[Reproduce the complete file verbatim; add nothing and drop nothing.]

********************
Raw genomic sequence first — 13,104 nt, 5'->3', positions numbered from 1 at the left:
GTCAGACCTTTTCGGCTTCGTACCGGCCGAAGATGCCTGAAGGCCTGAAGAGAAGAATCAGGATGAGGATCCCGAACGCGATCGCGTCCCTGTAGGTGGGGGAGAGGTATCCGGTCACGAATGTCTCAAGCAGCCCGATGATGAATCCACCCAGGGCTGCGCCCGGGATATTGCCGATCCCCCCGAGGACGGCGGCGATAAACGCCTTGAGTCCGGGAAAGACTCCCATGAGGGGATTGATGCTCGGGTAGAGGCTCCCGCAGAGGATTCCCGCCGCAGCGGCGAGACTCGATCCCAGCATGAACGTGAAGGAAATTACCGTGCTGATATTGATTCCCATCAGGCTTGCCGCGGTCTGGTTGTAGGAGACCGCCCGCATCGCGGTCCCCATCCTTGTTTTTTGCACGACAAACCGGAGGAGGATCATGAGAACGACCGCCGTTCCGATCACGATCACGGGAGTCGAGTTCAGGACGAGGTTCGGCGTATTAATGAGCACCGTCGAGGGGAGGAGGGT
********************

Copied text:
Raw genomic sequence first — 13,104 nt, 5'->3', positions numbered from 1 at the left:
GTCAGACCTTTTCGGCTTCGTACCGGCCGAAGATGCCTGAAGGCCTGAAGAGAAGAATCAGGATGAGGATCCCGAACGCGATCGCGTCCCTGTAGGTGGGGGAGAGGTATCCGGTCACGAATGTCTCAAGCAGCCCGATGATGAATCCACCCAGGGCTGCGCCCGGGATATTGCCGATCCCCCCGAGGACGGCGGCGATAAACGCCTTGAGTCCGGGAAAGACTCCCATGAGGGGATTGATGCTCGGGTAGAGGCTCCCGCAGAGGATTCCCGCCGCAGCGGCGAGACTCGATCCCAGCATGAACGTGAAGGAAATTACCGTGCTGATATTGATTCCCATCAGGCTTGCCGCGGTCTGGTTGTAGGAGACCGCCCGCATCGCGGTCCCCATCCTTGTTTTTTGCACGACAAACCGGAGGAGGATCATGAGAACGACCGCCGTTCCGATCACGATCACGGGAGTCGAGTTCAGGACGAGGTTCGGCGTATTAATGAGCACCGTCGAGGGGAGGAGGGT